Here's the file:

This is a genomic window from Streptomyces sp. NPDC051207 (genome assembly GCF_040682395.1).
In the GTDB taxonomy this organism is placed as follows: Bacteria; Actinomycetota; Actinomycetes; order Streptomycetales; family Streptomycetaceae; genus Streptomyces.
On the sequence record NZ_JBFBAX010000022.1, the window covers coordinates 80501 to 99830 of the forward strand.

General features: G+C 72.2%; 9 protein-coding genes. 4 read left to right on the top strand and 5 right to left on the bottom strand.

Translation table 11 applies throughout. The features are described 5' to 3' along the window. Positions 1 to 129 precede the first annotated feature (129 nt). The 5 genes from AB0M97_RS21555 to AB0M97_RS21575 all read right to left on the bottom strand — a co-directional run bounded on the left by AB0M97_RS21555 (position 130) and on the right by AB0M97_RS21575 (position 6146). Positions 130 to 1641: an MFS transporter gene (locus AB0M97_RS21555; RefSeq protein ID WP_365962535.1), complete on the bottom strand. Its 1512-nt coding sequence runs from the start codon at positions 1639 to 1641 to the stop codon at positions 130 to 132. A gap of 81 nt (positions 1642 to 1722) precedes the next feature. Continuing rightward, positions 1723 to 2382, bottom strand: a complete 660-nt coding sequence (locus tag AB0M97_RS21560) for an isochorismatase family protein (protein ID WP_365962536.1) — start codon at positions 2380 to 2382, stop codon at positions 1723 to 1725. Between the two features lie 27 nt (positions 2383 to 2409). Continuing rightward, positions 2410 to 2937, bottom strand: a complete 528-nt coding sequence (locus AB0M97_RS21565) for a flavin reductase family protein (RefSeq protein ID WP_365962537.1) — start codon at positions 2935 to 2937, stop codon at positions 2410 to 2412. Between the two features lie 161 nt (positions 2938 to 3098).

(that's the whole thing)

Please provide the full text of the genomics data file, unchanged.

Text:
This is a genomic window from Streptomyces sp. NPDC051207 (genome assembly GCF_040682395.1).
In the GTDB taxonomy this organism is placed as follows: Bacteria; Actinomycetota; Actinomycetes; order Streptomycetales; family Streptomycetaceae; genus Streptomyces.
On the sequence record NZ_JBFBAX010000022.1, the window covers coordinates 80501 to 99830 of the forward strand.

General features: G+C 72.2%; 9 protein-coding genes. 4 read left to right on the top strand and 5 right to left on the bottom strand.

Translation table 11 applies throughout. The features are described 5' to 3' along the window. Positions 1 to 129 precede the first annotated feature (129 nt). The 5 genes from AB0M97_RS21555 to AB0M97_RS21575 all read right to left on the bottom strand — a co-directional run bounded on the left by AB0M97_RS21555 (position 130) and on the right by AB0M97_RS21575 (position 6146). Positions 130 to 1641: an MFS transporter gene (locus AB0M97_RS21555; RefSeq protein ID WP_365962535.1), complete on the bottom strand. Its 1512-nt coding sequence runs from the start codon at positions 1639 to 1641 to the stop codon at positions 130 to 132. A gap of 81 nt (positions 1642 to 1722) precedes the next feature. Continuing rightward, positions 1723 to 2382, bottom strand: a complete 660-nt coding sequence (locus tag AB0M97_RS21560) for an isochorismatase family protein (protein ID WP_365962536.1) — start codon at positions 2380 to 2382, stop codon at positions 1723 to 1725. Between the two features lie 27 nt (positions 2383 to 2409). Continuing rightward, positions 2410 to 2937, bottom strand: a complete 528-nt coding sequence (locus AB0M97_RS21565) for a flavin reductase family protein (RefSeq protein ID WP_365962537.1) — start codon at positions 2935 to 2937, stop codon at positions 2410 to 2412. Between the two features lie 161 nt (positions 2938 to 3098).